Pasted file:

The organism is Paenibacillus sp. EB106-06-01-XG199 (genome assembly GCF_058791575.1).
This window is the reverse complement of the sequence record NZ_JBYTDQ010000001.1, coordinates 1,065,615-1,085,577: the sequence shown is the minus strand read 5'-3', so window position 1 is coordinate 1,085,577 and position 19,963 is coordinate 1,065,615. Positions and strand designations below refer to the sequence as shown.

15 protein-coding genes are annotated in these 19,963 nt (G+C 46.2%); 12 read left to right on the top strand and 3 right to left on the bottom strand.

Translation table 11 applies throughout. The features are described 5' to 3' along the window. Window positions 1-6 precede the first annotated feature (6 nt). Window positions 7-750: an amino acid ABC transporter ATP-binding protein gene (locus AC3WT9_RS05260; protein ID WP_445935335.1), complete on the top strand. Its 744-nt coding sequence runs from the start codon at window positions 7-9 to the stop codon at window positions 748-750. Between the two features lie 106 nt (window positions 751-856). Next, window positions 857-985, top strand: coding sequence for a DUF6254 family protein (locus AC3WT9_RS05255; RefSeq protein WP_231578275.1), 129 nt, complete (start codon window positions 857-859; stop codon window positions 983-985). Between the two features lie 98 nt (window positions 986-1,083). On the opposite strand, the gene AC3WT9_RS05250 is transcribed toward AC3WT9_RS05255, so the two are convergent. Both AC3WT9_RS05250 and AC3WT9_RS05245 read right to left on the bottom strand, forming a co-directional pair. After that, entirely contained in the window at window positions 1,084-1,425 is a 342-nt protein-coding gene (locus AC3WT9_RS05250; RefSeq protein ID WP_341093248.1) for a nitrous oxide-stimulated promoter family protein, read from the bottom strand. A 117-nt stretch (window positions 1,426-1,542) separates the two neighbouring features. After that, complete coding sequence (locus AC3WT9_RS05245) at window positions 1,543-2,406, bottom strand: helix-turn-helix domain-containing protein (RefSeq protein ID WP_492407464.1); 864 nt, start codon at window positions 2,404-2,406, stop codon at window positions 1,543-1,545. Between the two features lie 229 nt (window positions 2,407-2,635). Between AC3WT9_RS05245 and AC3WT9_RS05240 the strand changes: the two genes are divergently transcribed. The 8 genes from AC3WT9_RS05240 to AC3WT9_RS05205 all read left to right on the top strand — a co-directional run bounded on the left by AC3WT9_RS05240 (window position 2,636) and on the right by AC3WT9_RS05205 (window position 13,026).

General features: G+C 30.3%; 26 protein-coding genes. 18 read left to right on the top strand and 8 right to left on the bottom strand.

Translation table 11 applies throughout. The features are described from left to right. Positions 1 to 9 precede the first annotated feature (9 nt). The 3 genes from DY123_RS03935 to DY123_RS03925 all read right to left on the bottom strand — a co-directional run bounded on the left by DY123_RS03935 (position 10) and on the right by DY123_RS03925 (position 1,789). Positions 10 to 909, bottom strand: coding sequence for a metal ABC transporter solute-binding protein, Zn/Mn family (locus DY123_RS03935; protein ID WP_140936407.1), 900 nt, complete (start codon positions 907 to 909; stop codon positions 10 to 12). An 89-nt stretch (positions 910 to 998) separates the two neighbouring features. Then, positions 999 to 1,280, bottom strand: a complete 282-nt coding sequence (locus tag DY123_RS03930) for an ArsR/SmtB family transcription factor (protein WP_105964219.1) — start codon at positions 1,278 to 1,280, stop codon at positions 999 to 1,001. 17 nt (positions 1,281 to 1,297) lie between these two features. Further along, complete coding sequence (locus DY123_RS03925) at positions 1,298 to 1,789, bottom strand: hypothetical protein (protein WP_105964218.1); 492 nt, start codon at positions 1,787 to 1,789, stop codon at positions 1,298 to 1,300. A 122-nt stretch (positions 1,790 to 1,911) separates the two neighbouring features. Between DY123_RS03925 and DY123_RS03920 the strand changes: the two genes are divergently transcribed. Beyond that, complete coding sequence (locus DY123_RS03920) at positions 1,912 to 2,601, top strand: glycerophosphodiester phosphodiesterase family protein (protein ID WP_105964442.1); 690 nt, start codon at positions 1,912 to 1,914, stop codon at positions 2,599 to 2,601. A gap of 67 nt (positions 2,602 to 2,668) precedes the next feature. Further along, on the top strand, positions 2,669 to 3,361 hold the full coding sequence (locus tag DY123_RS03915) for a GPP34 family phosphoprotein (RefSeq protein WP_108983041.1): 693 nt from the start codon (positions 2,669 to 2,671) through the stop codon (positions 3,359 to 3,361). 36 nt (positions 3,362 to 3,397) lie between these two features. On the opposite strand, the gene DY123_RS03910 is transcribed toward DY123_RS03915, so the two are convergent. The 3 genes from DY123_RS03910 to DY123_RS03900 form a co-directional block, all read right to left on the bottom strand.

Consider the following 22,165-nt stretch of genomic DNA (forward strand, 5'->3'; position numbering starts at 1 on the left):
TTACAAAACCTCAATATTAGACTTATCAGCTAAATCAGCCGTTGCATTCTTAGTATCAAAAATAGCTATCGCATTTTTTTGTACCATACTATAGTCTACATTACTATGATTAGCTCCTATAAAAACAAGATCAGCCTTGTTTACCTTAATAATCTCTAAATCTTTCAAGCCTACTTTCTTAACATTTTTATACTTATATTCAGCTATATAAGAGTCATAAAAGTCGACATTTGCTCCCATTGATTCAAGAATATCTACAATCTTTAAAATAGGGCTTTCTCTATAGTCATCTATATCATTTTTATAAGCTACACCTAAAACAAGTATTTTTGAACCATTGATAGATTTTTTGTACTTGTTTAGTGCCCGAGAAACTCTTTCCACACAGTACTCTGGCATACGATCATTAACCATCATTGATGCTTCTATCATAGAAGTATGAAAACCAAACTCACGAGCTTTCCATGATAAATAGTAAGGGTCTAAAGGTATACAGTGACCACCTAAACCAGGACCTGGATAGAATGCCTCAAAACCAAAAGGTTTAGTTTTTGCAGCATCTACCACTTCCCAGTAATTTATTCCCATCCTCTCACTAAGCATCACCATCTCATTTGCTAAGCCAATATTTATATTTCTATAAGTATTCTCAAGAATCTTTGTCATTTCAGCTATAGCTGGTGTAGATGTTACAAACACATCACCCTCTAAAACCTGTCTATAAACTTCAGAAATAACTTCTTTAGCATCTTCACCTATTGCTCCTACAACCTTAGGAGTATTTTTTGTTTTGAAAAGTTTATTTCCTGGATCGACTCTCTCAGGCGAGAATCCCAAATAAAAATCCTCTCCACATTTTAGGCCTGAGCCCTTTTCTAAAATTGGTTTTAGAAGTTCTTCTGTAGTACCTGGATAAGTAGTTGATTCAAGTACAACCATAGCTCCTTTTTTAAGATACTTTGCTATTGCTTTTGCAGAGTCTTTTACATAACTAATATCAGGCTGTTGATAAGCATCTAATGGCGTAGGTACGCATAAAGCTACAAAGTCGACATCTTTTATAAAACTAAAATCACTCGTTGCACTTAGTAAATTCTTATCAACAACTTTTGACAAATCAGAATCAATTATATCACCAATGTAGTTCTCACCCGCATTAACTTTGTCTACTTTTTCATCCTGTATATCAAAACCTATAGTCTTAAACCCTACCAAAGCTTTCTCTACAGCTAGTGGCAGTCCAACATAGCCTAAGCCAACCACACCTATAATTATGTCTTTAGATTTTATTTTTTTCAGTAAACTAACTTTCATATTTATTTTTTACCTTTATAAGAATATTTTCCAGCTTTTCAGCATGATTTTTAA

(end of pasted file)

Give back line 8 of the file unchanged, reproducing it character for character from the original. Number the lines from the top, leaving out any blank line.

TTACAAAACCTCAATATTAGACTTATCAGCTAAATCAGCCGTTGCATTCTTAGTATCAAAAATAGCTATCGCATTTTTTTGTACCATACTATAGTCTACATTACTATGATTAGCTCCTATAAAAACAAGATCAGCCTTGTTTACCTTAATAATCTCTAAATCTTTCAAGCCTACTTTCTTAACATTTTTATACTTATATTCAGCTATATAAGAGTCATAAAAGTCGACATTTGCTCCCATTGATTCAAGAATATCTACAATCTTTAAAATAGGGCTTTCTCTATAGTCATCTATATCATTTTTATAAGCTACACCTAAAACAAGTATTTTTGAACCATTGATAGATTTTTTGTACTTGTTTAGTGCCCGAGAAACTCTTTCCACACAGTACTCTGGCATACGATCATTAACCATCATTGATGCTTCTATCATAGAAGTATGAAAACCAAACTCACGAGCTTTCCATGATAAATAGTAAGGGTCTAAAGGTATACAGTGACCACCTAAACCAGGACCTGGATAGAATGCCTCAAAACCAAAAGGTTTAGTTTTTGCAGCATCTACCACTTCCCAGTAATTTATTCCCATCCTCTCACTAAGCATCACCATCTCATTTGCTAAGCCAATATTTATATTTCTATAAGTATTCTCAAGAATCTTTGTCATTTCAGCTATAGCTGGTGTAGATGTTACAAACACATCACCCTCTAAAACCTGTCTATAAACTTCAGAAATAACTTCTTTAGCATCTTCACCTATTGCTCCTACAACCTTAGGAGTATTTTTTGTTTTGAAAAGTTTATTTCCTGGATCGACTCTCTCAGGCGAGAATCCCAAATAAAAATCCTCTCCACATTTTAGGCCTGAGCCCTTTTCTAAAATTGGTTTTAGAAGTTCTTCTGTAGTACCTGGATAAGTAGTTGATTCAAGTACAACCATAGCTCCTTTTTTAAGATACTTTGCTATTGCTTTTGCAGAGTCTTTTACATAACTAATATCAGGCTGTTGATAAGCATCTAATGGCGTAGGTACGCATAAAGCTACAAAGTCGACATCTTTTATAAAACTAAAATCACTCGTTGCACTTAGTAAATTCTTATCAACAACTTTTGACAAATCAGAATCAATTATATCACCAATGTAGTTCTCACCCGCATTAACTTTGTCTACTTTTTCATCCTGTATATCAAAACCTATAGTCTTAAACCCTACCAAAGCTTTCTCTACAGCTAGTGGCAGTCCAACATAGCCTAAGCCAACCACACCTATAATTATGTCTTTAGATTTTATTTTTTTCAGTAAACTAACTTTCATATTTATTTTTTACCTTTATAAGAATATTTTCCAGCTTTTCAGCATGATTTTTAA